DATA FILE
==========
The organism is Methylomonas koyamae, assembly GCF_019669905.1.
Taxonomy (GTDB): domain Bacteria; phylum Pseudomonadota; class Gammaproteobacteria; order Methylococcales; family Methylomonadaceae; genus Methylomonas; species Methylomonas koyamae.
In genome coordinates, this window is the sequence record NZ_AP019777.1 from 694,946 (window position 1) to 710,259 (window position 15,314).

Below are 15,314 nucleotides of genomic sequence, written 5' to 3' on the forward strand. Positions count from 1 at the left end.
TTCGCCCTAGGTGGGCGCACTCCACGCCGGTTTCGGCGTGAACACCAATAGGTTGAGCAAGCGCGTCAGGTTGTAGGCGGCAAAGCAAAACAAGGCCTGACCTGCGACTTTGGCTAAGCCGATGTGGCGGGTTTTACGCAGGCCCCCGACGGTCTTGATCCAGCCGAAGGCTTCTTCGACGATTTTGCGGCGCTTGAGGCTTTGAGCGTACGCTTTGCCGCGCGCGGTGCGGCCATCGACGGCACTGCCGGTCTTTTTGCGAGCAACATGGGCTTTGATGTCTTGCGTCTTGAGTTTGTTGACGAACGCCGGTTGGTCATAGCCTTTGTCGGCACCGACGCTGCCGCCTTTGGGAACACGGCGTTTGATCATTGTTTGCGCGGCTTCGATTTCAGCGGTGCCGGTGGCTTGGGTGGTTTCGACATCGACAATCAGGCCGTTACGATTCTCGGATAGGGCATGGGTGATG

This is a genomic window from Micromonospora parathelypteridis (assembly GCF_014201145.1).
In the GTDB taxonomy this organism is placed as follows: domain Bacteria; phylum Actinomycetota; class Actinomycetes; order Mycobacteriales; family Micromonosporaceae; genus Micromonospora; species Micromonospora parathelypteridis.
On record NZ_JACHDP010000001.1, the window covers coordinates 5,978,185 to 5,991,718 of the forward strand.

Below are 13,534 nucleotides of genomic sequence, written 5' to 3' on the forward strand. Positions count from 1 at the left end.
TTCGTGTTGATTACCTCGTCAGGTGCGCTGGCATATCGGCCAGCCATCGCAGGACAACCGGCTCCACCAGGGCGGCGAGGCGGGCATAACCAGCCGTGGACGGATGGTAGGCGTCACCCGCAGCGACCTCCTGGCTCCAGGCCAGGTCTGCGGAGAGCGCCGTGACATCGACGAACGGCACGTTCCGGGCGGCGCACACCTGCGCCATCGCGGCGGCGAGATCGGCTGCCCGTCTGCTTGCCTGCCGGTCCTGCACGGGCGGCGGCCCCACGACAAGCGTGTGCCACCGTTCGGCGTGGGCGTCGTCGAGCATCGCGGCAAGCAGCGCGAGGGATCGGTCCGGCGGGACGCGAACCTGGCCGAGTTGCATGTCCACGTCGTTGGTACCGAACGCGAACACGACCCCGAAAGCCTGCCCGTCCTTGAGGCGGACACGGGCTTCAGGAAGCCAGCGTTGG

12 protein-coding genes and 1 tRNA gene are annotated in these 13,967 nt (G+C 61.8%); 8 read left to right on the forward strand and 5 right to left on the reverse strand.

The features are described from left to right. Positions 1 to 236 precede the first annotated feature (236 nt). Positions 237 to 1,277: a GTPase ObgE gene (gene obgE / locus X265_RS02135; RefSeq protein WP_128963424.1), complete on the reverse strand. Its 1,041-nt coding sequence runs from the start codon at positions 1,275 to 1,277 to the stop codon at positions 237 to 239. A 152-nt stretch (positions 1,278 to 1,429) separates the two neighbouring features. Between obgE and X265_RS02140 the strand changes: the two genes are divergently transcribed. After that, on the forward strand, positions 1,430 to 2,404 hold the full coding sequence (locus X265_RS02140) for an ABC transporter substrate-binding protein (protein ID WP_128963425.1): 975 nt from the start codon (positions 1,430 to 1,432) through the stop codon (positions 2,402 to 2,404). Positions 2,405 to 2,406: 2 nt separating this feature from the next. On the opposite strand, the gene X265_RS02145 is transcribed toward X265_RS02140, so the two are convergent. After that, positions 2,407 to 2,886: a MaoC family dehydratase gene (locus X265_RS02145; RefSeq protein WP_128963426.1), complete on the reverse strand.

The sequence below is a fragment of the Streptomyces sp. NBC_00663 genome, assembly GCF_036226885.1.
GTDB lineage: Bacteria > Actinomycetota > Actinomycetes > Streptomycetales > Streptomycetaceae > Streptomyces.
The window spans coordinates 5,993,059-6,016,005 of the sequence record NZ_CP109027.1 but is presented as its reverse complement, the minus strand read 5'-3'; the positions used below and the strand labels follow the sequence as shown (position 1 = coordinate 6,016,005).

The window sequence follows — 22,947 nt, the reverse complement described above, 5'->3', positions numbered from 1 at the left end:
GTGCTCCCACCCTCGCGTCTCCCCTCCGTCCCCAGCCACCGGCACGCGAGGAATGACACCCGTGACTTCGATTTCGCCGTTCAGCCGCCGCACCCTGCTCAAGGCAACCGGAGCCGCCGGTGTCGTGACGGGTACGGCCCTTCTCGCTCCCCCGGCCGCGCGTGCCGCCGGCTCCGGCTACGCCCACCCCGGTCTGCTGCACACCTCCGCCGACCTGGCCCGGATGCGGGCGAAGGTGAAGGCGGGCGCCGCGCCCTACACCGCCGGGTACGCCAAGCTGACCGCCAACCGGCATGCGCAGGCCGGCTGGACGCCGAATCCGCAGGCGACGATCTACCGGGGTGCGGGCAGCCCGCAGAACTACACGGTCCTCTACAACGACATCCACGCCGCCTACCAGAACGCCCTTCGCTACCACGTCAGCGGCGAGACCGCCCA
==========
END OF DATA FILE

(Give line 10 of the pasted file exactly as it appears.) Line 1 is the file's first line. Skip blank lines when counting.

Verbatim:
TTCGTGTTGATTACCTCGTCAGGTGCGCTGGCATATCGGCCAGCCATCGCAGGACAACCGGCTCCACCAGGGCGGCGAGGCGGGCATAACCAGCCGTGGACGGATGGTAGGCGTCACCCGCAGCGACCTCCTGGCTCCAGGCCAGGTCTGCGGAGAGCGCCGTGACATCGACGAACGGCACGTTCCGGGCGGCGCACACCTGCGCCATCGCGGCGGCGAGATCGGCTGCCCGTCTGCTTGCCTGCCGGTCCTGCACGGGCGGCGGCCCCACGACAAGCGTGTGCCACCGTTCGGCGTGGGCGTCGTCGAGCATCGCGGCAAGCAGCGCGAGGGATCGGTCCGGCGGGACGCGAACCTGGCCGAGTTGCATGTCCACGTCGTTGGTACCGAACGCGAACACGACCCCGAAAGCCTGCCCGTCCTTGAGGCGGACACGGGCTTCAGGAAGCCAGCGTTGG